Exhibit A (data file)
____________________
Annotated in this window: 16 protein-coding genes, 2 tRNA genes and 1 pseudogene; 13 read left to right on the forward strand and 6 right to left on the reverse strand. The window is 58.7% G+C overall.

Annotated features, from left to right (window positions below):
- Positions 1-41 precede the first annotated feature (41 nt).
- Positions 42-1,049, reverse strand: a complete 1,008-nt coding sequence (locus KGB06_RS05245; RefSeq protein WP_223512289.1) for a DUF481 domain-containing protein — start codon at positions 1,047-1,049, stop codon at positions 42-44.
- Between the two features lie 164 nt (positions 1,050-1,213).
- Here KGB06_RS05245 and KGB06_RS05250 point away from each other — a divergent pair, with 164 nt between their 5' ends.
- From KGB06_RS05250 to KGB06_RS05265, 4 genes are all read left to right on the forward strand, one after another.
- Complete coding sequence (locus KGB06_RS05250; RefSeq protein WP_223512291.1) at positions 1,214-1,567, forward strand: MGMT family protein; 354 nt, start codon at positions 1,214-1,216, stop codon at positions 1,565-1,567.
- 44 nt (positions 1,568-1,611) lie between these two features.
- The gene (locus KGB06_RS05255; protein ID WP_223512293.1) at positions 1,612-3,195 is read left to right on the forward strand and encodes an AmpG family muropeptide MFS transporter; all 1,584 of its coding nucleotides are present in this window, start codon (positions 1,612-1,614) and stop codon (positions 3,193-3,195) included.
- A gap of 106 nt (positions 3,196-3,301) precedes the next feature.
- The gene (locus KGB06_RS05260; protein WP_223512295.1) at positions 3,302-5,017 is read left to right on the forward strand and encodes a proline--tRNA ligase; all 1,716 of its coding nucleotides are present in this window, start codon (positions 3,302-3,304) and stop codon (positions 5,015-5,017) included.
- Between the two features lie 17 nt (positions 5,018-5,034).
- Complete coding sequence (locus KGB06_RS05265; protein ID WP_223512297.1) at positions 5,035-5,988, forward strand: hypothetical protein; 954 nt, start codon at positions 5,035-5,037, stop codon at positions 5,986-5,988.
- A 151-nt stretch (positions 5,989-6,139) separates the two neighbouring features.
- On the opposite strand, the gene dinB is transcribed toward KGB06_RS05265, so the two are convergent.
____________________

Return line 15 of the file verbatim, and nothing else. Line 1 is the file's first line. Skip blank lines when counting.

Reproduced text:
- A 151-nt stretch (positions 5,989-6,139) separates the two neighbouring features.